Research Reports - Dual-task training for balance and mobility in a person with severe traumatic brain injury

J Neurol Phys Ther. 2013 Jan 30

Fritz NE, Basso DM

BACKGROUND AND PURPOSE:: Attentional impairments following severe traumatic brain
injury (TBI) are common and can lead to decreased functional mobility and
balance, as well as deficits in previously automatic movements such as walking
and stair climbing. The purpose of this case study was to determine the
feasibility and potential value of incorporating a cognitive-motor dual-task
training program into physical therapy for a patient with a severe TBI. CASE
DESCRIPTION:: The patient was a 26-year-old woman who sustained a severe TBI
during a motor vehicle accident 46 days prior to physical therapy evaluation. On
the 8-level Rancho Los Amigos Cognitive Function Scale, her functioning was
classified as level IV. She had impairments in attention, functional mobility,
and balance, all of which limited her ability to participate in activities of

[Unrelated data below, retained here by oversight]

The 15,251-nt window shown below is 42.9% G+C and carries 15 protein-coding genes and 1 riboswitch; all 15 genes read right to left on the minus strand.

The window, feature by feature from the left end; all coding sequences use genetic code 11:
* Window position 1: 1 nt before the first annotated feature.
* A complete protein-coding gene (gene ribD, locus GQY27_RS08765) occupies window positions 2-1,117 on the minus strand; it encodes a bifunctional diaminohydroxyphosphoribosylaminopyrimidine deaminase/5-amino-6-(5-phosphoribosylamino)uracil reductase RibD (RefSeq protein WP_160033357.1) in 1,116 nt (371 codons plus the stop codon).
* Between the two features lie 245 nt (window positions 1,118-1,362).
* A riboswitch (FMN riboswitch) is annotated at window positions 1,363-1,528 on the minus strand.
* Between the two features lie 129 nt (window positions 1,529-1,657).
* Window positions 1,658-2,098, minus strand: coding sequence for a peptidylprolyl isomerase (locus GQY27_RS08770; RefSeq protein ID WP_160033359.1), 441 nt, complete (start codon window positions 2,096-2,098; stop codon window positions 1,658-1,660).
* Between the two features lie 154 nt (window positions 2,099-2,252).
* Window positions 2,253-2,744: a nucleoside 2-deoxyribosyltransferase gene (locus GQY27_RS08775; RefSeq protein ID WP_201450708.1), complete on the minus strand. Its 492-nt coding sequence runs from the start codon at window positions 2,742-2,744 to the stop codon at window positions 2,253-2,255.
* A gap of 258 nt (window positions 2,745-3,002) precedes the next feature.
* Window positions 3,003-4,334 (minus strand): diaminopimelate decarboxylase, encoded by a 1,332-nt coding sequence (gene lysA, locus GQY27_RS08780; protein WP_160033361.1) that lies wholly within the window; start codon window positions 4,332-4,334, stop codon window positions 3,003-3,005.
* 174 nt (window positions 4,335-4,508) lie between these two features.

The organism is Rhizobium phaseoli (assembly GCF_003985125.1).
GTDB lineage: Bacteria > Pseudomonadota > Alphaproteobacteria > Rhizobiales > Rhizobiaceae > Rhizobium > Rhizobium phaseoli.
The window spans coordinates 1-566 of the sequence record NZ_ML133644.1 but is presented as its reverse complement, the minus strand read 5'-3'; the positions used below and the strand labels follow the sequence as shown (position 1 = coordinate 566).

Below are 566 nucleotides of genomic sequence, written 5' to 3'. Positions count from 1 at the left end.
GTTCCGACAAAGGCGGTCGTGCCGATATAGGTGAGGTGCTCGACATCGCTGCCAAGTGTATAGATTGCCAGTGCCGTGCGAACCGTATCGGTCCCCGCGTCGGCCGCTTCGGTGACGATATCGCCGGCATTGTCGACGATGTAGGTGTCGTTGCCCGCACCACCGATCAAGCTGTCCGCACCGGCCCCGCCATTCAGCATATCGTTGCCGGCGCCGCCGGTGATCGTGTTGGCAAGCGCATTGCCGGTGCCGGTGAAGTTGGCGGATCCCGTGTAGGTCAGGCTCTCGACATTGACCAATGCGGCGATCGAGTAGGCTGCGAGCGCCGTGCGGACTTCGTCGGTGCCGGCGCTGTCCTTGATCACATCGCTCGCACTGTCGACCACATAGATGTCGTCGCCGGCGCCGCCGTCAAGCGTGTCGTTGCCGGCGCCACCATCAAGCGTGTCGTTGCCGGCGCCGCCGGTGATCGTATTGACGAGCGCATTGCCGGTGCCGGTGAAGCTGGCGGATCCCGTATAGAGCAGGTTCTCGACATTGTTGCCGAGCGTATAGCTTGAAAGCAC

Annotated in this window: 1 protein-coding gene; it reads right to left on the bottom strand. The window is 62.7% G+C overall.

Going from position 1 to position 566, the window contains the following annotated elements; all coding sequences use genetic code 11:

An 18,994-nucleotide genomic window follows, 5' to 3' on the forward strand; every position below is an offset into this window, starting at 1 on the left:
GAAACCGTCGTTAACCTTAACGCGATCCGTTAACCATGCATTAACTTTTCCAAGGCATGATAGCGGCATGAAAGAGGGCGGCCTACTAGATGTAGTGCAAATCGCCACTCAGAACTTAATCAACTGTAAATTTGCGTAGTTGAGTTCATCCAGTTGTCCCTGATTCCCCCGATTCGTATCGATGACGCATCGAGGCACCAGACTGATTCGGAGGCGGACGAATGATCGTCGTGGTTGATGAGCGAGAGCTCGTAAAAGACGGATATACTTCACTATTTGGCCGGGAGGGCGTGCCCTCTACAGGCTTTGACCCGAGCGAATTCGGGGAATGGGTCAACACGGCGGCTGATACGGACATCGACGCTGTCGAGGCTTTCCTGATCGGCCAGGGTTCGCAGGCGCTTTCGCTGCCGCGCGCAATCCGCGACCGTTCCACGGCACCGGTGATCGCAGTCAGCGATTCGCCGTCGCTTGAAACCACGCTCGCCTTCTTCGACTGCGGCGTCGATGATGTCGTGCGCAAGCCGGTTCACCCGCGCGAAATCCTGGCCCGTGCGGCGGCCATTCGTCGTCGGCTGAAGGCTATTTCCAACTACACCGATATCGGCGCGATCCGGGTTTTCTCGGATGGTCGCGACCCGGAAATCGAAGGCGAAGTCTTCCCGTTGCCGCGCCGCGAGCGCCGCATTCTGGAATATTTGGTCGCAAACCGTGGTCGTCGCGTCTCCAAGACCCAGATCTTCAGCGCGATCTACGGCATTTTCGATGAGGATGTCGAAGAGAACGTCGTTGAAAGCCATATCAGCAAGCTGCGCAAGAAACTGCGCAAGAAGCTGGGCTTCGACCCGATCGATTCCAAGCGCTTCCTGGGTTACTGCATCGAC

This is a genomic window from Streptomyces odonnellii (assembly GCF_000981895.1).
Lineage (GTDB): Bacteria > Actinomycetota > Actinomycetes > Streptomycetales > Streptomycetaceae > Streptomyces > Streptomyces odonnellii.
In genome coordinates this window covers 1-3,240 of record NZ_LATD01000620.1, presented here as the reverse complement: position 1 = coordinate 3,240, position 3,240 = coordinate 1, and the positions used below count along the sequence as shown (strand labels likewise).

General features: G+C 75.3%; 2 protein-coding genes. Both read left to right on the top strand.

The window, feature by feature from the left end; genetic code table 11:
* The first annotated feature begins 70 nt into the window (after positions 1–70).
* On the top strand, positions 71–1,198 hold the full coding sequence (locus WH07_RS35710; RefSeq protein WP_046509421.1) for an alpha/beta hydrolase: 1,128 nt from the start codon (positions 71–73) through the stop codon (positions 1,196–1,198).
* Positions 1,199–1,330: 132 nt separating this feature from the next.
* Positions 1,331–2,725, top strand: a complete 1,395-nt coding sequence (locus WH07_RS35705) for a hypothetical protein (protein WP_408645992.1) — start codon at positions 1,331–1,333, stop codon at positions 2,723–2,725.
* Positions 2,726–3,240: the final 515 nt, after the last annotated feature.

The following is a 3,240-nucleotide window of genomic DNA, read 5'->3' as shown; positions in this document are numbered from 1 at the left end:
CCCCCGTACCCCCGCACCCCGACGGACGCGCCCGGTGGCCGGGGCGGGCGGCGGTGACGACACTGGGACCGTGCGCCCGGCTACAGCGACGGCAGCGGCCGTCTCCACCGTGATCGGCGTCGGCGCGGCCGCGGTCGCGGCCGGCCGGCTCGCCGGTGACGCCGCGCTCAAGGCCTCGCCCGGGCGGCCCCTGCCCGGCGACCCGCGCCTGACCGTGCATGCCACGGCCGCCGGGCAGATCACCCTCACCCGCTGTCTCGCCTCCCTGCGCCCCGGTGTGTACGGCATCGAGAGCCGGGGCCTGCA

daily living. INTERVENTION:: Physical therapy was provided over 26 days within
the inpatient rehabilitation setting. Interventions included mobility tasks such
as walking, balancing, and stair climbing. Mobility training was paired with
specific secondary cognitive and motor tasks. OUTCOMES:: Dual-task training may
have contributed to improvements on outcome measures designed to test divided
attention including the Walking While Talking Test and Trail Making Test and a
greater rate of improvement in walking speed and time to descend stairs when
compared to the baseline phase. DISCUSSION:: Addition of cognitive-motor
dual-task training to standard physical therapy in the inpatient rehabilitation
setting appears to be feasible and may have value for improving function in
individuals with severe TBI.

« Back to Special Reports

Contact Us

We will gladly answer all or your questions about rehabilitation at Centre for Neuro Skills.


phone 1.800.922.4994
or Request a Callback

brain injury store

free brain injury newsletter

why choose cns for brain injury rehabilitation

brain injury newsletter

brain injury store